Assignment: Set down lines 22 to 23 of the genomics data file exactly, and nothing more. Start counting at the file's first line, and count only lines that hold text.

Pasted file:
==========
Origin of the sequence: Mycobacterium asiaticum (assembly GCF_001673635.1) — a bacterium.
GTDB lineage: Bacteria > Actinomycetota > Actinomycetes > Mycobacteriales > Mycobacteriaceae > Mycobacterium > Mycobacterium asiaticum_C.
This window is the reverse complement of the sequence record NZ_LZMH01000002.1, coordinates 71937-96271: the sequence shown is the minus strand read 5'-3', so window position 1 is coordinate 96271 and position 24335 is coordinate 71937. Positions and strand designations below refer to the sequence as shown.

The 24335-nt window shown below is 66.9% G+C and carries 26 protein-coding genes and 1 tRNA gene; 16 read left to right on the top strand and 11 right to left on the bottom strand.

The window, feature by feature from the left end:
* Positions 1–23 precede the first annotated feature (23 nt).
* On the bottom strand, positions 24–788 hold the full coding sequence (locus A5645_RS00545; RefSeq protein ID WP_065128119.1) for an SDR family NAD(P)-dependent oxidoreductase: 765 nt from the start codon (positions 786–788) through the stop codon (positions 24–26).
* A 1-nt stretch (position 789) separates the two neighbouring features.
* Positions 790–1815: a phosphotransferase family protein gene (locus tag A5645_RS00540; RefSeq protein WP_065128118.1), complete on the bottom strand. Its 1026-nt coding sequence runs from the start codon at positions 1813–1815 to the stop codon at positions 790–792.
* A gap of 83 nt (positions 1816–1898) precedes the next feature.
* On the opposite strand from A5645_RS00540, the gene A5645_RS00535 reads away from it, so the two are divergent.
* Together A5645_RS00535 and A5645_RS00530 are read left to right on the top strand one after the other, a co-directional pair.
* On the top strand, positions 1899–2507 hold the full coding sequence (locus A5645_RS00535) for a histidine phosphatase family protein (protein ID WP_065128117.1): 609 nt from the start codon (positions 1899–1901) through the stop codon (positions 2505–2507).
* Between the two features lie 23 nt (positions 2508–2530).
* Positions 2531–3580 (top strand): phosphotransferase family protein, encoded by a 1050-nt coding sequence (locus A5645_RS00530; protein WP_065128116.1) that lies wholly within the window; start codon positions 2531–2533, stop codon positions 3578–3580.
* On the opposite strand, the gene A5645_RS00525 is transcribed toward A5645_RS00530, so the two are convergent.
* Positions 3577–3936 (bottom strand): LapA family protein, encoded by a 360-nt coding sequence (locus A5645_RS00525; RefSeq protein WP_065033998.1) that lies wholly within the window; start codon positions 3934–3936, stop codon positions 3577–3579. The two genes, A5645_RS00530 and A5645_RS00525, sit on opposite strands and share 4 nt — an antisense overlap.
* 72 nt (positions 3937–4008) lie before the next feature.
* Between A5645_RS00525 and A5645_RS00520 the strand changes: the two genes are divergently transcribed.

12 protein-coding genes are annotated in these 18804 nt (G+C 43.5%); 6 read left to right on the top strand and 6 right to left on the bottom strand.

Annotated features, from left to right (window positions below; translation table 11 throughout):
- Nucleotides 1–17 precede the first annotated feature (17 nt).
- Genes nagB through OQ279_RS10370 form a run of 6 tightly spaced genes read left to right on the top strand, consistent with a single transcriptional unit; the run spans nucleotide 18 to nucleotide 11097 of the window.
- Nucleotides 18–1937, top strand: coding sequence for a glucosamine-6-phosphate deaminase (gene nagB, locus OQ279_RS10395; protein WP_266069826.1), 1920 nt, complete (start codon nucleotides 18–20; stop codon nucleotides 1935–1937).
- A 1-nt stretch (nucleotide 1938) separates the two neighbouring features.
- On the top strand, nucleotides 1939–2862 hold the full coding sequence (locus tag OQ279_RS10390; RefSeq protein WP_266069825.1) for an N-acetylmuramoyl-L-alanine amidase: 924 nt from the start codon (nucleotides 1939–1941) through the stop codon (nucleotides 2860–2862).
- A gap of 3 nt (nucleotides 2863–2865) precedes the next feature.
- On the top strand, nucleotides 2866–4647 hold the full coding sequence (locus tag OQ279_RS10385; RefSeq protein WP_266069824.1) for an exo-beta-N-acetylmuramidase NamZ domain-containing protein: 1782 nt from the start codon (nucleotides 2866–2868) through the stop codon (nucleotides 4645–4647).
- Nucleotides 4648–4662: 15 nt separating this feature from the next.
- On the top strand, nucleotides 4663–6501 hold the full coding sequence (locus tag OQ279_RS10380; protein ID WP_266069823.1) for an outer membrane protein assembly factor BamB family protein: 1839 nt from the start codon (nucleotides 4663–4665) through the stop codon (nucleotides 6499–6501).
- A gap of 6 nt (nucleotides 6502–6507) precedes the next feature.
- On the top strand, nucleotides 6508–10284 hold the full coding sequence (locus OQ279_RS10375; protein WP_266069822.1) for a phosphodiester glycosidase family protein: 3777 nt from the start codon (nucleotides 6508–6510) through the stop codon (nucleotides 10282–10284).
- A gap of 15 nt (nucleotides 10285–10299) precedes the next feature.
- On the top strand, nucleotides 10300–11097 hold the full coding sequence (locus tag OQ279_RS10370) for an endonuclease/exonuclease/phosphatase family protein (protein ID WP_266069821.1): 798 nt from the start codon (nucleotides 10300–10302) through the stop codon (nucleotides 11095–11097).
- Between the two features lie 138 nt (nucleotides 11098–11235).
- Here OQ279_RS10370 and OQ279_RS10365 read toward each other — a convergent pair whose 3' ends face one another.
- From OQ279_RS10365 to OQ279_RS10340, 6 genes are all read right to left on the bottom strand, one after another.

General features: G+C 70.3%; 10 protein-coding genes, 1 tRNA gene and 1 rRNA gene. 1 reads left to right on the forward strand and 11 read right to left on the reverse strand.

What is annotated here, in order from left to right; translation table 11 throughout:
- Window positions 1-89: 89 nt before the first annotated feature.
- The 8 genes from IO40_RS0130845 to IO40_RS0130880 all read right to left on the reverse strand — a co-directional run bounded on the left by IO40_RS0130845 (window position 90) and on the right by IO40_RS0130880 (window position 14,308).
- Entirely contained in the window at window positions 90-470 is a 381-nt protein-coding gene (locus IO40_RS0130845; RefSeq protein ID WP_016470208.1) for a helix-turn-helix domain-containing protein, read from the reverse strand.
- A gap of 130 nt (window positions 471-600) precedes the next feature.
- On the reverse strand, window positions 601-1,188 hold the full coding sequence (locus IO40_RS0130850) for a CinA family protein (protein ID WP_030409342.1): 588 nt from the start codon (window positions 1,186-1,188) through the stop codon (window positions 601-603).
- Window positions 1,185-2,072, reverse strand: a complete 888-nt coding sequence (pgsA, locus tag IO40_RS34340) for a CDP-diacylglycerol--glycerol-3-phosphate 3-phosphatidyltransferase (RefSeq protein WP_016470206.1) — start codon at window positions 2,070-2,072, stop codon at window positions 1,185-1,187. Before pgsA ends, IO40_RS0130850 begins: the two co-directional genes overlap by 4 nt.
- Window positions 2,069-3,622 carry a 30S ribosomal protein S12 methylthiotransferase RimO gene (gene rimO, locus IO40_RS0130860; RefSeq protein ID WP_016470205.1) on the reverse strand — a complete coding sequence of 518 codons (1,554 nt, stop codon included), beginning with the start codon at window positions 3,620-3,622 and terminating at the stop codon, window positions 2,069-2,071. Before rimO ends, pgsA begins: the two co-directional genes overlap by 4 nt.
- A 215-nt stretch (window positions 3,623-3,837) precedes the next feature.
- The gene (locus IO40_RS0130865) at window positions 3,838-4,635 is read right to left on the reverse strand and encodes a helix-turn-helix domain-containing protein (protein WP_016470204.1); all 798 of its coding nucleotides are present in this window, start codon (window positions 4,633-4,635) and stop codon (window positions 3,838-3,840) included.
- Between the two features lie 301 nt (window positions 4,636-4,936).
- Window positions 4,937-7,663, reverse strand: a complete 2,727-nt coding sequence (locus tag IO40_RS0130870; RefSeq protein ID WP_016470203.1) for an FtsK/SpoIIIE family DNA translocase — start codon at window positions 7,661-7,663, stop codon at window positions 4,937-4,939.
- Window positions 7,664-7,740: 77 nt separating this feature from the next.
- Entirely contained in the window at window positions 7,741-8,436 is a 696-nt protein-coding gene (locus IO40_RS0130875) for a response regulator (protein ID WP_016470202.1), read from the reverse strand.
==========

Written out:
- Nucleotides 1–17 precede the first annotated feature (17 nt).
- Genes nagB through OQ279_RS10370 form a run of 6 tightly spaced genes read left to right on the top strand, consistent with a single transcriptional unit; the run spans nucleotide 18 to nucleotide 11097 of the window.